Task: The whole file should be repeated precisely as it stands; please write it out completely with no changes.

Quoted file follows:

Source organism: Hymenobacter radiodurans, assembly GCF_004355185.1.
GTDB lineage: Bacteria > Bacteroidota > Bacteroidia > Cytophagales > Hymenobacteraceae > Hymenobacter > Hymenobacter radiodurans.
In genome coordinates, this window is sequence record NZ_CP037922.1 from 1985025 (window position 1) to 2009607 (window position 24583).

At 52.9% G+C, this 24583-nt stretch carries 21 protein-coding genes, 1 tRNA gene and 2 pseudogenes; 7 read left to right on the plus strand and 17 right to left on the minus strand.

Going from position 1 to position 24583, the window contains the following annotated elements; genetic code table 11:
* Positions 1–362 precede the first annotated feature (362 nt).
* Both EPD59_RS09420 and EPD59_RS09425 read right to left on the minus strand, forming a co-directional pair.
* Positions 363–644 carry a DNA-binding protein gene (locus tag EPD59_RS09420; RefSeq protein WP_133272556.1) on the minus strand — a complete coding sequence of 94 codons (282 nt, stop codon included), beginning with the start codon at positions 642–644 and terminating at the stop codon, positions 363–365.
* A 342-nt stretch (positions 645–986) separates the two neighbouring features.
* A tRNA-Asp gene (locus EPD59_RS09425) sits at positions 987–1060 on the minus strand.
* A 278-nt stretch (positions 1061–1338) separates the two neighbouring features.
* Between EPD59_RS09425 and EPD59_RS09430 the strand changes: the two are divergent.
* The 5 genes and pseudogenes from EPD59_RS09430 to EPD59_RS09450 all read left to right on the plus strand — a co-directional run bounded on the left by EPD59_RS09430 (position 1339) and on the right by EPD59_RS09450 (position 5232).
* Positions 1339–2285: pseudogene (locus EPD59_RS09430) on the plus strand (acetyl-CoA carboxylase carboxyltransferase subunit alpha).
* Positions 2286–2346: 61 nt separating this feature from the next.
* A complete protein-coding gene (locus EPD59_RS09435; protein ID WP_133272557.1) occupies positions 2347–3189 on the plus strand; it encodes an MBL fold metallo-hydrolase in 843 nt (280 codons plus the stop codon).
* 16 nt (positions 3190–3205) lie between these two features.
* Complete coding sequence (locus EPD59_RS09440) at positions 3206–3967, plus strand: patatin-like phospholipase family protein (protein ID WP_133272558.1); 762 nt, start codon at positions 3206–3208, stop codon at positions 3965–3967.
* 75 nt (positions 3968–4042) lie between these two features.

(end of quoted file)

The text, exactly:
Source organism: Hymenobacter radiodurans, assembly GCF_004355185.1.
GTDB lineage: Bacteria > Bacteroidota > Bacteroidia > Cytophagales > Hymenobacteraceae > Hymenobacter > Hymenobacter radiodurans.
In genome coordinates, this window is sequence record NZ_CP037922.1 from 1985025 (window position 1) to 2009607 (window position 24583).

At 52.9% G+C, this 24583-nt stretch carries 21 protein-coding genes, 1 tRNA gene and 2 pseudogenes; 7 read left to right on the plus strand and 17 right to left on the minus strand.

Going from position 1 to position 24583, the window contains the following annotated elements; genetic code table 11:
* Positions 1–362 precede the first annotated feature (362 nt).
* Both EPD59_RS09420 and EPD59_RS09425 read right to left on the minus strand, forming a co-directional pair.
* Positions 363–644 carry a DNA-binding protein gene (locus tag EPD59_RS09420; RefSeq protein WP_133272556.1) on the minus strand — a complete coding sequence of 94 codons (282 nt, stop codon included), beginning with the start codon at positions 642–644 and terminating at the stop codon, positions 363–365.
* A 342-nt stretch (positions 645–986) separates the two neighbouring features.
* A tRNA-Asp gene (locus EPD59_RS09425) sits at positions 987–1060 on the minus strand.
* A 278-nt stretch (positions 1061–1338) separates the two neighbouring features.
* Between EPD59_RS09425 and EPD59_RS09430 the strand changes: the two are divergent.
* The 5 genes and pseudogenes from EPD59_RS09430 to EPD59_RS09450 all read left to right on the plus strand — a co-directional run bounded on the left by EPD59_RS09430 (position 1339) and on the right by EPD59_RS09450 (position 5232).
* Positions 1339–2285: pseudogene (locus EPD59_RS09430) on the plus strand (acetyl-CoA carboxylase carboxyltransferase subunit alpha).
* Positions 2286–2346: 61 nt separating this feature from the next.
* A complete protein-coding gene (locus EPD59_RS09435; protein ID WP_133272557.1) occupies positions 2347–3189 on the plus strand; it encodes an MBL fold metallo-hydrolase in 843 nt (280 codons plus the stop codon).
* 16 nt (positions 3190–3205) lie between these two features.
* Complete coding sequence (locus EPD59_RS09440) at positions 3206–3967, plus strand: patatin-like phospholipase family protein (protein ID WP_133272558.1); 762 nt, start codon at positions 3206–3208, stop codon at positions 3965–3967.
* 75 nt (positions 3968–4042) lie between these two features.